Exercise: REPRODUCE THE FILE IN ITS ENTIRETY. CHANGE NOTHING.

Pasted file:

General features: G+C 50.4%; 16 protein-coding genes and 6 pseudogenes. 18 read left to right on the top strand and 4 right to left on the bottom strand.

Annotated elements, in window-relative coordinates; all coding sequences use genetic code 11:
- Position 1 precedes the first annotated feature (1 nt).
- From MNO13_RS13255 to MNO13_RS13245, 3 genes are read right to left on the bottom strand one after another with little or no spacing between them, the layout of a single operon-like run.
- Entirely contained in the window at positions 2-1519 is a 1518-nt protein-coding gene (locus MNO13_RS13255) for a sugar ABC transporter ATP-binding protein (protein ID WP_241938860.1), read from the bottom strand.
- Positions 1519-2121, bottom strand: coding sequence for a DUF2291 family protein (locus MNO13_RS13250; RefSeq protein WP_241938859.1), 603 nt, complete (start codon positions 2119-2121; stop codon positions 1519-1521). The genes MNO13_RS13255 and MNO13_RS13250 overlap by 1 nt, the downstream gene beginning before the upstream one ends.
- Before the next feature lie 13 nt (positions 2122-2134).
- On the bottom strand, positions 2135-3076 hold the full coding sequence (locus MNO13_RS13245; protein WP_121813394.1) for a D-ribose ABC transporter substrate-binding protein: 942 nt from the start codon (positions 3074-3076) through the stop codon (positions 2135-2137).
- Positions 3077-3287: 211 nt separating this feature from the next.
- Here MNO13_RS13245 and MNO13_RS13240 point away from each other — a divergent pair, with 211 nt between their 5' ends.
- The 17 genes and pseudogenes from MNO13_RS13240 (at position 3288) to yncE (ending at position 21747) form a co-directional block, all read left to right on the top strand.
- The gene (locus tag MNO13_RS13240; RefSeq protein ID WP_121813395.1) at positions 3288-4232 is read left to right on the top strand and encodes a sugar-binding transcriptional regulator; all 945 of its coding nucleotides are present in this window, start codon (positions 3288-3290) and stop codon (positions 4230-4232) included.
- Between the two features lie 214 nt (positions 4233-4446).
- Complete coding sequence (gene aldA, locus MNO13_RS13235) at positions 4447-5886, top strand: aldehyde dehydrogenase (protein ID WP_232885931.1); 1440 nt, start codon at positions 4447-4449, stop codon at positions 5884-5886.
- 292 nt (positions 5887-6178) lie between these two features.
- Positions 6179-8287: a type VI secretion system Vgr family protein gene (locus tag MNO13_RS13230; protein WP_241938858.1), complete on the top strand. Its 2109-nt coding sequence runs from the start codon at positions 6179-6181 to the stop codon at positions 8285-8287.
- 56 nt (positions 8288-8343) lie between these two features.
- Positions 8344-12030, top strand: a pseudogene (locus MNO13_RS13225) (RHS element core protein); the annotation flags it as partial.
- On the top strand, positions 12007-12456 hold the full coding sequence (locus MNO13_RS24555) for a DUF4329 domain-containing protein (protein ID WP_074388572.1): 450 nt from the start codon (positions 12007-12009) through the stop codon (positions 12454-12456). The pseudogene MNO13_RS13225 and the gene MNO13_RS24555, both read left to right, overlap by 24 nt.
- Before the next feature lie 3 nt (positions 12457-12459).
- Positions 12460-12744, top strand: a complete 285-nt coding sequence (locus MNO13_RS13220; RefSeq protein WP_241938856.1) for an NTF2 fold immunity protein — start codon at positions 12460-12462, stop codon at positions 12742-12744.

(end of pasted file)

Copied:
General features: G+C 50.4%; 16 protein-coding genes and 6 pseudogenes. 18 read left to right on the top strand and 4 right to left on the bottom strand.

Annotated elements, in window-relative coordinates; all coding sequences use genetic code 11:
- Position 1 precedes the first annotated feature (1 nt).
- From MNO13_RS13255 to MNO13_RS13245, 3 genes are read right to left on the bottom strand one after another with little or no spacing between them, the layout of a single operon-like run.
- Entirely contained in the window at positions 2-1519 is a 1518-nt protein-coding gene (locus MNO13_RS13255) for a sugar ABC transporter ATP-binding protein (protein ID WP_241938860.1), read from the bottom strand.
- Positions 1519-2121, bottom strand: coding sequence for a DUF2291 family protein (locus MNO13_RS13250; RefSeq protein WP_241938859.1), 603 nt, complete (start codon positions 2119-2121; stop codon positions 1519-1521). The genes MNO13_RS13255 and MNO13_RS13250 overlap by 1 nt, the downstream gene beginning before the upstream one ends.
- Before the next feature lie 13 nt (positions 2122-2134).
- On the bottom strand, positions 2135-3076 hold the full coding sequence (locus MNO13_RS13245; protein WP_121813394.1) for a D-ribose ABC transporter substrate-binding protein: 942 nt from the start codon (positions 3074-3076) through the stop codon (positions 2135-2137).
- Positions 3077-3287: 211 nt separating this feature from the next.
- Here MNO13_RS13245 and MNO13_RS13240 point away from each other — a divergent pair, with 211 nt between their 5' ends.
- The 17 genes and pseudogenes from MNO13_RS13240 (at position 3288) to yncE (ending at position 21747) form a co-directional block, all read left to right on the top strand.
- The gene (locus tag MNO13_RS13240; RefSeq protein ID WP_121813395.1) at positions 3288-4232 is read left to right on the top strand and encodes a sugar-binding transcriptional regulator; all 945 of its coding nucleotides are present in this window, start codon (positions 3288-3290) and stop codon (positions 4230-4232) included.
- Between the two features lie 214 nt (positions 4233-4446).
- Complete coding sequence (gene aldA, locus MNO13_RS13235) at positions 4447-5886, top strand: aldehyde dehydrogenase (protein ID WP_232885931.1); 1440 nt, start codon at positions 4447-4449, stop codon at positions 5884-5886.
- 292 nt (positions 5887-6178) lie between these two features.
- Positions 6179-8287: a type VI secretion system Vgr family protein gene (locus tag MNO13_RS13230; protein WP_241938858.1), complete on the top strand. Its 2109-nt coding sequence runs from the start codon at positions 6179-6181 to the stop codon at positions 8285-8287.
- 56 nt (positions 8288-8343) lie between these two features.
- Positions 8344-12030, top strand: a pseudogene (locus MNO13_RS13225) (RHS element core protein); the annotation flags it as partial.
- On the top strand, positions 12007-12456 hold the full coding sequence (locus MNO13_RS24555) for a DUF4329 domain-containing protein (protein ID WP_074388572.1): 450 nt from the start codon (positions 12007-12009) through the stop codon (positions 12454-12456). The pseudogene MNO13_RS13225 and the gene MNO13_RS24555, both read left to right, overlap by 24 nt.
- Before the next feature lie 3 nt (positions 12457-12459).
- Positions 12460-12744, top strand: a complete 285-nt coding sequence (locus MNO13_RS13220; RefSeq protein WP_241938856.1) for an NTF2 fold immunity protein — start codon at positions 12460-12462, stop codon at positions 12742-12744.